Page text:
In the early years, Dinny was painted a brighter green, and Mr. Rex was a muddy shade of red.  For the film Pee-Wee's Big Adventure, they were both lit up with cartoonishly bright green and red spotlights, respectively.  They have since been painted a more realistic brownish-green color, although the T-Rex retains a red interior.

A current photo of the staircase inside the T-Rex
Currently, inside the Brontosaurus is a gift shop and museum promotion creationism.  As creationists, the current owners believe that dinosaurs were created on Earth 6,000 years ago at the same time as Adam and Eve.  You can climb to the top of a spiral staircase inside Mr. Rex and take a photo inside of his mouth.  No theater-style chairs like in Pee-Wee's Big Adventure, though.  Just what appears to be a painted 2 by 4 support beam and wire cage to keep people and objects inside the teeth.

The "real" view out of the T-Rex's mouth

The current attraction also features an open-air museum with fiberglass and robotic dinosaurs.  A sandpit also exists where visitors can experience a "dino dig" and fossil panning. 

The dinosaurs and the Wheel Inn appear numerous times in pop culture history.  The 80s band Tears for Fears music video Everybody Wants To Rule The World features the pair of dinosaurs.  In the 1989 movie The Wizard, starring The Wonder Years' Fred Savage, the dinosaurs appear in the final scene of the film.  Dinny makes a brief appearance in the opening sequence of 1983's National Lampoon's Vacation on a picture postcard.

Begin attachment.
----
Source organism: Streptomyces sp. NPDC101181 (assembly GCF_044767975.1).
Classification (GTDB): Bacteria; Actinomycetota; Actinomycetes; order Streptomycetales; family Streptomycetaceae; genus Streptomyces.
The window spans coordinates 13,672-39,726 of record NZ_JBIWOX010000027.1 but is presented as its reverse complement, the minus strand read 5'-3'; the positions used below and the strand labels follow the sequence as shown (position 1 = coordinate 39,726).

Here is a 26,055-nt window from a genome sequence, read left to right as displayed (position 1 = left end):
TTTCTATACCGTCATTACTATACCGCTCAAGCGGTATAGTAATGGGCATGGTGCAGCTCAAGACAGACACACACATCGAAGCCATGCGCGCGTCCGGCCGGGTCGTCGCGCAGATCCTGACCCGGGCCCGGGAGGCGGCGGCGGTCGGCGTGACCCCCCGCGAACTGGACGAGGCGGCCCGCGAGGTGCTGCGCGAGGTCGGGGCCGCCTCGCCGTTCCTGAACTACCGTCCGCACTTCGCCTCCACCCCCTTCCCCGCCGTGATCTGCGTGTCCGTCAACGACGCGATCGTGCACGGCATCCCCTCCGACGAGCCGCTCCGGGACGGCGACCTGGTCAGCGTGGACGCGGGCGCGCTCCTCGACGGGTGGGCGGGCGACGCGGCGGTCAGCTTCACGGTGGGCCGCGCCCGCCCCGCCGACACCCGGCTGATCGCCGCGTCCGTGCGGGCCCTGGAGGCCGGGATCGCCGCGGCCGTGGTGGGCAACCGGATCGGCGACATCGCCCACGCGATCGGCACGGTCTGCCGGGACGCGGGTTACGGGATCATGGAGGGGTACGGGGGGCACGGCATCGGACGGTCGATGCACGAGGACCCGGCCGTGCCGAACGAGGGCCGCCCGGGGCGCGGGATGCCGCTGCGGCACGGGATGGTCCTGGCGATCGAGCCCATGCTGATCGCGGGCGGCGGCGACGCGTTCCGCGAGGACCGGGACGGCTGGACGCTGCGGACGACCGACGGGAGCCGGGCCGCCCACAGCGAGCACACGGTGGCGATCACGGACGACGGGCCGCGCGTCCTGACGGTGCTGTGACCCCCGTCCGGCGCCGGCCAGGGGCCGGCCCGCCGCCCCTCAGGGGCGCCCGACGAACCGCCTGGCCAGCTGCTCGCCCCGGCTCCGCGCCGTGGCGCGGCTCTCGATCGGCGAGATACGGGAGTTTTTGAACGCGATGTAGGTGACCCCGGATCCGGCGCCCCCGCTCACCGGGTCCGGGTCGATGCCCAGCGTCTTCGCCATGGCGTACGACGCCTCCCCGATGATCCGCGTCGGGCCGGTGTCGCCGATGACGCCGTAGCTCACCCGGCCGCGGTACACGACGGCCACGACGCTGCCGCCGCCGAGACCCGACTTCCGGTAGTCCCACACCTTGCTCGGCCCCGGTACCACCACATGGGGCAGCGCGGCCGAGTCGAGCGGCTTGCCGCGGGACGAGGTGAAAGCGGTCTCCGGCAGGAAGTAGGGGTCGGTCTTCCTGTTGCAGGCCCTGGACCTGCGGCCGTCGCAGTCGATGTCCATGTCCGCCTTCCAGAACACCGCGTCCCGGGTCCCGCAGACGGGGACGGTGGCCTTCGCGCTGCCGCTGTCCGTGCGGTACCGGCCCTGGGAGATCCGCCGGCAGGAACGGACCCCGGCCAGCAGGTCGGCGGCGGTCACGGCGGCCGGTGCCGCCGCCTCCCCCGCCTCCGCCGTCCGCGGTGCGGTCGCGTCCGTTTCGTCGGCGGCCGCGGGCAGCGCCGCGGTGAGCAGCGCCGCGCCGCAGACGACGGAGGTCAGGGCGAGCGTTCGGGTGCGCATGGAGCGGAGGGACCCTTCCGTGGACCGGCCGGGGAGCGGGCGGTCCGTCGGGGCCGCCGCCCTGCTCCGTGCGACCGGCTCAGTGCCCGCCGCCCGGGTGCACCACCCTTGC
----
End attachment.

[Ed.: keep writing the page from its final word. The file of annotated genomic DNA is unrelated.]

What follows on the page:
But most famously, the Cabazon Dinosaurs and the Wheel Inn make an appearance in an essential scene in 1985's Pee-Wee's Big Adventure.  After Pee-Wee is dropped off by Large Marge, he stands in front of the Dinosaurs surveying the area before entering what in real life was the Wheel Inn Diner.  Discovering his wallet was stolen, and he can't afford his meal, he washes dishes for the waitress, Simone. 

Simone and Pee-Wee bond over their longing for something else, and she invites him to watch the sunrise.  There, the two of them walk outside and head to the two dinosaurs.  They climb to the top of the giant T-Rex, and in comfortable theater-style seating, enjoy the sunrise through Mr. Rex's mouth.  Once the sun comes up, the two exit, and Simone's jealous boyfriend Andy chases Pee-Wee away as we see both dinosaurs again in broad daylight.

The popular YouTuber, "Adam the Woo," creates videos relating to nostalgia and pop culture and occasionally does a "filming locations" video.  He has made several videos over the years about the Wheel Inn and the Cabazon Dinosaurs, as well as Pee-Wee's Big Adventure filming locations.  Just search in Youtube for "Adam the Woo Cabazon," and several should show up.  I'll be linking several to the YesterYear Retro Video Drive-In.  Click on over to the Drive-In, and if you're not reading this in September of 2020, it'll be listed at the bottom of the Drive-In page in the archives.

In 2019, Adam produced a video about the Cabazon Dinosaurs and showed what it looks like in current day, and I highly recommend watching the video if you have time.  You can view that below.